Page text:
Agencies that administer HOME funds are known as Participating Jurisdictions or “PJs.” For HOME-assisted projects with commitments on or after August 23, 2013, the HOME program regulations [24 CFR 92.214(b)(1)(i)] allow PJs and state recipients to charge owners if rental projects reasonable fees for compliance monitoring during the affordability period. Owners of projects with HOME funds should understand the methodology used in determining the allowable HOME monitoring fees to ensure that the amount being charged is legitimate.
Fees for HOME-assisted projects must be based upon the average actual cost of performing the monitoring of HOME-assisted rental projects. The basis for determining the fee amount must be documented and the fee must be included in the costs of the project as part of the project underwriting.
Owners should understand two things about a PJs monitoring fees:
1. PJs may not charge any monitoring fee for projects with HOME funds committed prior to August 23, 2013; and
2. PJs must document their cost of monitoring and may not charge more than that cost.
Ongoing Monitoring of Rental Projects
The monitoring fees authorized under the HOME regulations may only cover the cost of ongoing monitoring during the affordability period (five to 20 years). Costs incurred by a PJ for monitoring during the development period can be charged either as administrative costs or as project related soft costs. In any case, these are not permitted operating costs.
The PJ justification of the monitoring fee should outline the services that are provided for the fee. At a minimum, the PJ must perform the following monitoring activities:
>Review and approval of the annual owner’s report on rents and occupancy;
>Establishment of the monthly utility allowances (UA) (while PJs may require that owners develop the UA, this service will not be part of the monitoring fee unless the PJ develops the allowance);
>Conducting the first year and periodic ongoing onsite monitoring of tenant files and physical inspections of a sample of assisted units; and
>Conducting annual examinations of the financial condition of HOME-assisted rental projects with ten or more units, including the costs for re-inspection of units with deficiencies.
PJs may choose to implement a more frequent monitoring schedule than required by HOME regulations. A PJs projection of monitoring costs and fees should reflect the actual frequency and extent of its rental project monitoring activities.
Also, because monitoring fees are based on actual costs, the fees charged to a project can be increased during the period of affordability to reflect rising wages or travel costs. However, such increases must be permitted by the HOME written agreement and the project must be able to bear the additional cost based on evidence from the PJs financial oversight of the project.
Acceptable Methods for Establishing “Average Actual Cost”
Examples (not an exclusive list) of methods used to determine the average actual cost of monitoring:
>Variable fee based on project size – a PJ may establish either a project-specific fee that is determined based on travel time to the project location and the number of units in the project, or a tiered monitoring fee schedule that varies the fee based on the project size and number of on-site unit inspections and file reviews. For example, a PJ might establish standard fees for projects of less than 20 units, 20-50 units, and 50+ units. This approach reflects the monitoring cost associated with different project sizes without establishing a project-by-project fee schedule.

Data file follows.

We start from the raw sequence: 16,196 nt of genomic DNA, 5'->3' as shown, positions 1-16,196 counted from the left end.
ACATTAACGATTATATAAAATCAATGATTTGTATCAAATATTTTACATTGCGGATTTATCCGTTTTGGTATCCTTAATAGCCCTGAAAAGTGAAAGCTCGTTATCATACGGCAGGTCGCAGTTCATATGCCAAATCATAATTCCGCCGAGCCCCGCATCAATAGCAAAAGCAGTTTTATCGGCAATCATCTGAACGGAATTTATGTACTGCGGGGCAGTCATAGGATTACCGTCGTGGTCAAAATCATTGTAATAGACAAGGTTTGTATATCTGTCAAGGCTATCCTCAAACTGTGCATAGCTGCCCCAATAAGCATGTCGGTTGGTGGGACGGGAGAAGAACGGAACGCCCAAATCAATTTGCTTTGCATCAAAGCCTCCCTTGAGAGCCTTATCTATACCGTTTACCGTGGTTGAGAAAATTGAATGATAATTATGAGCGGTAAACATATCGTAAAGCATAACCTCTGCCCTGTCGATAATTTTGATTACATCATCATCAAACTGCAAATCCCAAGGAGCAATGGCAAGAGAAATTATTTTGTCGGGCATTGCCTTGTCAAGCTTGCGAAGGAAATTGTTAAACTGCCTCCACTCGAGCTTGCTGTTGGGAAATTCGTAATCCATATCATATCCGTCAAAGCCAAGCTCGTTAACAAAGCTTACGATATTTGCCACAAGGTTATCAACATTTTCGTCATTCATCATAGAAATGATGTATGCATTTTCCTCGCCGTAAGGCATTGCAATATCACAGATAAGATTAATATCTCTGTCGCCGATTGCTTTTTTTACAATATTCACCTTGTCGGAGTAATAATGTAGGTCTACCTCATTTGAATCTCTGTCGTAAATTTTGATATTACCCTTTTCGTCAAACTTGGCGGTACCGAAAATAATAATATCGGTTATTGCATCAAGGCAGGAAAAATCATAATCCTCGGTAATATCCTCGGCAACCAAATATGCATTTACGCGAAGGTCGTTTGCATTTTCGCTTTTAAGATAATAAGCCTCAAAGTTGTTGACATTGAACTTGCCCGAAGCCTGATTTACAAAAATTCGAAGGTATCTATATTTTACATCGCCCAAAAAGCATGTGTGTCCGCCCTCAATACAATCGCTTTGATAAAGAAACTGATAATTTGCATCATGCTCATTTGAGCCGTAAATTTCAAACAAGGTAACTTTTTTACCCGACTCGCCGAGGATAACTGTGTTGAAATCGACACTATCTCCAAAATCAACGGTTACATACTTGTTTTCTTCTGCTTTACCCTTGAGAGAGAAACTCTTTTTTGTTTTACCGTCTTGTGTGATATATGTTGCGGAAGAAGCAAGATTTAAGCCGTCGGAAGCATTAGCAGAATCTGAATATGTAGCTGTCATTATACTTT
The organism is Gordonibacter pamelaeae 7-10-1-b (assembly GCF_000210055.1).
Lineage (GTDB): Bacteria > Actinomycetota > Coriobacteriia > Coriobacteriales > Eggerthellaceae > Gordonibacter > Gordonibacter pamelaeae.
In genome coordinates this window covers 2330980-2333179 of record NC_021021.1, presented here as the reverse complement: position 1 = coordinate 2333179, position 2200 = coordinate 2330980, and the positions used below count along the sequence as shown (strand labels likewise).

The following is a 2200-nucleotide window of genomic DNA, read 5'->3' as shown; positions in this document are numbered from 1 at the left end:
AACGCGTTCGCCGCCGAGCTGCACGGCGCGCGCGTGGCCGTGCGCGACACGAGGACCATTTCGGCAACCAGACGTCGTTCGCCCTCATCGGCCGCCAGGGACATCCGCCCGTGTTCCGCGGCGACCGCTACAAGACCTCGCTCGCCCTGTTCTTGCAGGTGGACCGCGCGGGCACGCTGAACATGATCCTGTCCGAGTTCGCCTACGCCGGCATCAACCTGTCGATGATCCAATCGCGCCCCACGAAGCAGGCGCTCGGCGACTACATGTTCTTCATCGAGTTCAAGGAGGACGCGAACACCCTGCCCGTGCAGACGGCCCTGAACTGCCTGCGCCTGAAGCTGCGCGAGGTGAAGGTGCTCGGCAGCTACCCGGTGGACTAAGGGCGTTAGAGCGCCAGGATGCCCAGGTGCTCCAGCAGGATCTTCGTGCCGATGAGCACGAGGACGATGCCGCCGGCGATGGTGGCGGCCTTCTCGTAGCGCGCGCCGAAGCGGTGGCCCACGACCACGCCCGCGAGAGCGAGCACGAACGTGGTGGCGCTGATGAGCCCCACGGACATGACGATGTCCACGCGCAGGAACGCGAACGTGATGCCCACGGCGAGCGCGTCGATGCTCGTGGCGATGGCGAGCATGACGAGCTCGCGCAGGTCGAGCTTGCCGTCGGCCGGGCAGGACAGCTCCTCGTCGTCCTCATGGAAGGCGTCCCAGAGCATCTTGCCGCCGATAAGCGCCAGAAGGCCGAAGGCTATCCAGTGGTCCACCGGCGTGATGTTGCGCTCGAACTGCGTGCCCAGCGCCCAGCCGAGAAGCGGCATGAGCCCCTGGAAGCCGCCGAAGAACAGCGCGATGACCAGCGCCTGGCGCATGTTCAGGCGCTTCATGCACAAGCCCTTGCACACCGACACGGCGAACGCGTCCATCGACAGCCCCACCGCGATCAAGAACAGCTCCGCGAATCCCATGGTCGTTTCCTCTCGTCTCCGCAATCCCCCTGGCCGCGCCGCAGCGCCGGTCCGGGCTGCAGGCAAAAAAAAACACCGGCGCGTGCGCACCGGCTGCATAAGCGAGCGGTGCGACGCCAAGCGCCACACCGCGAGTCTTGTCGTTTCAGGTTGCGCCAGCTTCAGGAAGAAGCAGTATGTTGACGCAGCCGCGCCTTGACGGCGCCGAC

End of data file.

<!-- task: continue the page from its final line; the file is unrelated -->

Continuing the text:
>Standard Monitoring Fee Plus Re-Inspection Charge – a PJ may establish a fee for each project based on the anticipated cost of monitoring under “normal” circumstances (e.g., onsite monitoring every third year) and separately estimate a re-inspection fee that will be charged for re-inspection of units with identified deficiencies. This approach charges poor performing projects for the increased level of effort they require but may be more difficult to underwrite initially or to collect fees from struggling projects.
>Portfolio Average Fee – a PJ may establish the fee based on portfolio wide assumptions about on-site monitoring frequency and re-inspection rates. While some projects will perform well, others may require annual on-site reviews, so a PJ may assume that “on average” projects will be monitored on site every two years and that 20% of monitoring inspections will require re-inspections. A PJ could calculate the cost of this average level of effort and charge every project the same fee. This approach may be easier to administer and may result in more consistent collections of the monitoring fees, but it will result in better performing projects subsidizing the cost of “poor” performing projects.
Project Monitoring Costs
Monitoring costs consist primarily of either staff time or contractor costs, but may also include incidental costs such as mileage or materials. To develop a projection of the actual costs of monitoring, a PJ must determine the average level of time associated with each monitoring activity and multiply by the actual cost of the staff or contractor time involved. While some costs will vary by project size, driven by the number of files or units to inspect or review, other administrative monitoring costs (e.g., rent approvals) may be relatively the same on a per project basis. There also may be some non-staff costs, such as travel for on-site inspections. A PJ’s projection must be justified with documentation evidencing and explaining the inputs, such as the total hourly cost of salaries and benefits for employees who conduct the monitoring.
It is not unreasonable for the owner of a HOME-assisted project to ask the PJ for information on how the administrative fees were derived and remember – if the project was awarded HOME funds prior to August 23, 2013, no administrative fee may be charged.